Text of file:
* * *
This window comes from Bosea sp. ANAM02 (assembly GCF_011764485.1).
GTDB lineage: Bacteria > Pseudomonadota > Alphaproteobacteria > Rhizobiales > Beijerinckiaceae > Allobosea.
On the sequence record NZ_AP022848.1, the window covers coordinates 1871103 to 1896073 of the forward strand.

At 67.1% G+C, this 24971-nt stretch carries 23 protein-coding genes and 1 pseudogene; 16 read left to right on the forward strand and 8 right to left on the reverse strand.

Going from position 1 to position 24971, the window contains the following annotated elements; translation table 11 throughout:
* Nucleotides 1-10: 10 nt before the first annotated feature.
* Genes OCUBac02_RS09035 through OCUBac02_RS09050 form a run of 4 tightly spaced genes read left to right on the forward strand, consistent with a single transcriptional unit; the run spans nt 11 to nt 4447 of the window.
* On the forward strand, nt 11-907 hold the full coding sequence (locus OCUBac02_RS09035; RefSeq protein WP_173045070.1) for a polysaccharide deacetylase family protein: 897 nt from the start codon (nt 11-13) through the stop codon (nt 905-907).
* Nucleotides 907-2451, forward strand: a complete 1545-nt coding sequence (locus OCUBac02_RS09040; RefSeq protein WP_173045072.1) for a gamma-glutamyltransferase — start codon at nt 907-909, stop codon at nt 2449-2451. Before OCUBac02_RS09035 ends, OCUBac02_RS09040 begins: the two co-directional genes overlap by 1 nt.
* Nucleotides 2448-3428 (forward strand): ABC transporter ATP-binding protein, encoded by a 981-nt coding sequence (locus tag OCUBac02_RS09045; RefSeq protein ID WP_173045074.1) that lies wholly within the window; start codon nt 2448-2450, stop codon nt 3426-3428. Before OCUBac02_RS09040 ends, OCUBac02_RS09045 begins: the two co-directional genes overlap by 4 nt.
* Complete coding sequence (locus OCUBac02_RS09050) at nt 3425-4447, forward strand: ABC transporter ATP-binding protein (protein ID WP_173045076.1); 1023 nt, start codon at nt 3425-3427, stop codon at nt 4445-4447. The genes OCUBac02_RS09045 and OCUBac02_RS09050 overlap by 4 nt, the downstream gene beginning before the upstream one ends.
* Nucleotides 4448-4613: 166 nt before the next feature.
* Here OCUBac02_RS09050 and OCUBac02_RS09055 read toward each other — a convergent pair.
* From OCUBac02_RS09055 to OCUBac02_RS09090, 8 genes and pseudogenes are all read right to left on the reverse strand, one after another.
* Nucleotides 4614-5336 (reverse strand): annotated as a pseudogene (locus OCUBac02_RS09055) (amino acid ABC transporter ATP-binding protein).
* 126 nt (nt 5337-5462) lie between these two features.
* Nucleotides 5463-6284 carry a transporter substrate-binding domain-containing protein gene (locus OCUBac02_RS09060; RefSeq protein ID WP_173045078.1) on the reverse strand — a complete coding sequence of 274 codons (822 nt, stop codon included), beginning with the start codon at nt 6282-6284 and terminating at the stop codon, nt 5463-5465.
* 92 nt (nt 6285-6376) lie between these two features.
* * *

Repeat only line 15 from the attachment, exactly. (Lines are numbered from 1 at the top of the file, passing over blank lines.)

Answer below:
* Nucleotides 4614-5336 (reverse strand): annotated as a pseudogene (locus OCUBac02_RS09055) (amino acid ABC transporter ATP-binding protein).